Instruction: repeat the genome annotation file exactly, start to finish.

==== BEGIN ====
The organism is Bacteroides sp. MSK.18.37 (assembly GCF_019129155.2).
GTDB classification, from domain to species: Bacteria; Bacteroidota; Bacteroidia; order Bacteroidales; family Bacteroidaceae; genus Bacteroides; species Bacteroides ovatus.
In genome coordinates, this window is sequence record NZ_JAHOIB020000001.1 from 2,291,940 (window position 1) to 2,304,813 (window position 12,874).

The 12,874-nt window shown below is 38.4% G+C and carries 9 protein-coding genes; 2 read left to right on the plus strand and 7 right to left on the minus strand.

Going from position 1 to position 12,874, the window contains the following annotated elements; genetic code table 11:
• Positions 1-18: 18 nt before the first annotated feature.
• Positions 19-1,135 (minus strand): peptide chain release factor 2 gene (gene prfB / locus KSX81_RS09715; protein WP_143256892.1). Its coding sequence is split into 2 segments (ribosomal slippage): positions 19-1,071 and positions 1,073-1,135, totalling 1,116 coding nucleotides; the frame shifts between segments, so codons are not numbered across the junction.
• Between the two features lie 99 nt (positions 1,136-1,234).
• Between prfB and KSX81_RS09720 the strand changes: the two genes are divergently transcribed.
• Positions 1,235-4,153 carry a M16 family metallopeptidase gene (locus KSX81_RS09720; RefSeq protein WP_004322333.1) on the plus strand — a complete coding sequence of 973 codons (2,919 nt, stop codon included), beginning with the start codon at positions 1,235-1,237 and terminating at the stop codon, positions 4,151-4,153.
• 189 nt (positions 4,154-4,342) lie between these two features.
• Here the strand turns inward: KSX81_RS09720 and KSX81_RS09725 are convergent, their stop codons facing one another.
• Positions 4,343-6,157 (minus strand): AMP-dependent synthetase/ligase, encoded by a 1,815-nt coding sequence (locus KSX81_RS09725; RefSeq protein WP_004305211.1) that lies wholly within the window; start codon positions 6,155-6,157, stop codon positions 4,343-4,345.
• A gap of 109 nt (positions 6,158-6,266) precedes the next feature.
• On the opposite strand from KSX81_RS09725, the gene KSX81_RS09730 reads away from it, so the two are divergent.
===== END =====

The organism is Bacteroides sp. MSK.18.37 (assembly GCF_019129155.2).
GTDB classification, from domain to species: Bacteria; Bacteroidota; Bacteroidia; order Bacteroidales; family Bacteroidaceae; genus Bacteroides; species Bacteroides ovatus.
In genome coordinates, this window is sequence record NZ_JAHOIB020000001.1 from 2,291,940 (window position 1) to 2,304,813 (window position 12,874).

The 12,874-nt window shown below is 38.4% G+C and carries 9 protein-coding genes; 2 read left to right on the plus strand and 7 right to left on the minus strand.

Going from position 1 to position 12,874, the window contains the following annotated elements; genetic code table 11:
• Positions 1-18: 18 nt before the first annotated feature.
• Positions 19-1,135 (minus strand): peptide chain release factor 2 gene (gene prfB / locus KSX81_RS09715; protein WP_143256892.1). Its coding sequence is split into 2 segments (ribosomal slippage): positions 19-1,071 and positions 1,073-1,135, totalling 1,116 coding nucleotides; the frame shifts between segments, so codons are not numbered across the junction.
• Between the two features lie 99 nt (positions 1,136-1,234).
• Between prfB and KSX81_RS09720 the strand changes: the two genes are divergently transcribed.
• Positions 1,235-4,153 carry a M16 family metallopeptidase gene (locus KSX81_RS09720; RefSeq protein WP_004322333.1) on the plus strand — a complete coding sequence of 973 codons (2,919 nt, stop codon included), beginning with the start codon at positions 1,235-1,237 and terminating at the stop codon, positions 4,151-4,153.
• 189 nt (positions 4,154-4,342) lie between these two features.
• Here the strand turns inward: KSX81_RS09720 and KSX81_RS09725 are convergent, their stop codons facing one another.
• Positions 4,343-6,157 (minus strand): AMP-dependent synthetase/ligase, encoded by a 1,815-nt coding sequence (locus KSX81_RS09725; RefSeq protein WP_004305211.1) that lies wholly within the window; start codon positions 6,155-6,157, stop codon positions 4,343-4,345.
• A gap of 109 nt (positions 6,158-6,266) precedes the next feature.
• On the opposite strand from KSX81_RS09725, the gene KSX81_RS09730 reads away from it, so the two are divergent.